The coffee? Not the best, so we opted for fresh watermelon juices instead.
What about the nosh? Too expensive to justify it for lunch!
Comfort level? They have some really comfy wicker chairs to sit on while you enjoy the amazing view…and your to-do list.
Conclusion: Whatever this place lacks in good coffee, it makes it up with its view. If you get inspired by looking out to sea, then this is the place for you.
More information: Visit sailingclubnhatrang.com
The Cargo Club
The lowdown: Located bang in the middle of the charming Ancient Town of Hoi An, The Cargo Club offers a lovely view out onto the street where you can admire the town’s characteristic yellow buildings. It also sells the best pastries we tried in Vietnam – you’ve been warned!
The coffee? Their Vietnamese coffee was one of the best we had during our whole time in the country. Deliciously caramel like – just how it should be!
What about the nosh? Try their breakfasts, which are delicious and amazing value for money – for approximately $10 (for two) you get a choice of tea or coffee, juice, a big breadbasket, fresh fruit, as well as the main that you choose – we opted for an English breakfast and Eggs Benedict. Their pastries are also amazing – try the cinnamon roll.
Comfort level? It’s great. We opted to sit towards the back in the corner where they have massive tables and comfy chairs. So cozy!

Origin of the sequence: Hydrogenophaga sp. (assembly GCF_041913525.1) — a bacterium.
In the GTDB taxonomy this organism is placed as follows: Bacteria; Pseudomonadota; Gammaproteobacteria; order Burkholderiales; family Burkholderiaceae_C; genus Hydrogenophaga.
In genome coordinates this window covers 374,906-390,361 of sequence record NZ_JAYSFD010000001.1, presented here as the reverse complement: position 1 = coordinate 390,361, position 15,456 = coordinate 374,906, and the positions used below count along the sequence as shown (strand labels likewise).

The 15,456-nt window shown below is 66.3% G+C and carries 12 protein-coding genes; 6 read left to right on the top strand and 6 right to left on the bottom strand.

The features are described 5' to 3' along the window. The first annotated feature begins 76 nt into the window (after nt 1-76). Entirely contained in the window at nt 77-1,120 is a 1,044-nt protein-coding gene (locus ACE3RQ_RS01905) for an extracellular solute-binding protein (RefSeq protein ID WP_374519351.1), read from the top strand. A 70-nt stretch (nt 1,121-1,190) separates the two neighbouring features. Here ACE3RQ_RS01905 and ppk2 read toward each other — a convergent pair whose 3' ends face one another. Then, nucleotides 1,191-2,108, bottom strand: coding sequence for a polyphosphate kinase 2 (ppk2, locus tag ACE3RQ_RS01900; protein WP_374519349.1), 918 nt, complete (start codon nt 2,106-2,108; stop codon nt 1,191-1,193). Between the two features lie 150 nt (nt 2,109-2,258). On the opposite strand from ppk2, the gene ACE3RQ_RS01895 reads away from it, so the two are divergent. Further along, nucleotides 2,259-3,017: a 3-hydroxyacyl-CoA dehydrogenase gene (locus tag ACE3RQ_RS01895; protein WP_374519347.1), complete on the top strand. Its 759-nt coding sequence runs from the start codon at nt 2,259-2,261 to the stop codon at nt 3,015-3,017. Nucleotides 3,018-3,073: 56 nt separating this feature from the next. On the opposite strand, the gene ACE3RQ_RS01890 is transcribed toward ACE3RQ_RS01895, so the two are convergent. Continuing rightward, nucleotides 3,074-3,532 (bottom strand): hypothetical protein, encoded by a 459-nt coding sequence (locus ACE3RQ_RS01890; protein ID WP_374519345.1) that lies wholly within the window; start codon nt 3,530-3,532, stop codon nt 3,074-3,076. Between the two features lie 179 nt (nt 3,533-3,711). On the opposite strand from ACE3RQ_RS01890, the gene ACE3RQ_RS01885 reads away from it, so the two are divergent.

WiFi? Overall it was fine.
Conclusion: This was a gem of a place and we were really sad to say goodbye to it after working there pretty much everyday for almost two weeks.
More information: Visit restaurant-hoian.com
The Hanoi Social Club
The lowdown: An eclectically designed café near the old quarter of the city, The Hanoi Social Club is the kind of place I’d imagine hipsters would hang out in – only minus the hipsters (bonus!).
The coffee? Their lattes are definitely worth trying!
What about the nosh? We sampled their breakfasts one morning – I had the French toast, while Ankit opted for the poached eggs with morning glory. I don’t say this lightly when I say it was the best breakfast I’ve ever had. Go and try it for yourself and believe it!
Comfort level? The tables are a little small for two laptops, but there’s a large table at the back, which is good to use when it’s free.
WiFi? Really fast.
Conclusion: Every time we visited this place, it was quiet, which was made it a very conducive environment to work in. And the breakfasts alone are worth making the trip here for! You have to refuel, after all!
More information: Visit their Facebook page
The Hill Station
The lowdown: This is the perfect cozy spot to curl up in and work in between trekking around chilly Sapa. Located on one of the town’s main roads, it’s hard to miss this place.
The coffee? We tried their latte, which was pretty decent.
What about the nosh? Cannot comment.
Comfort level? Every cozy café knows the importance of massive sofas. The Hill Station is no exception.
WiFi? As fast as can be.
Conclusion: Great place, great coffee and great sofas. Despite the fact we only visited once, we definitely think this place meets the grade and would have spent more time there had we been in town for longer than a day.
More information: Call +84 20 3887 111
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Andrea and her partner Ankit quit their jobs and left Dubai to co-edit Scribble, Snap, Travel – a blog full of snappy travelogues, wow-factor photography and practical advice. Andrea is a journalist and Ankit is a photographer, and together they travel the world.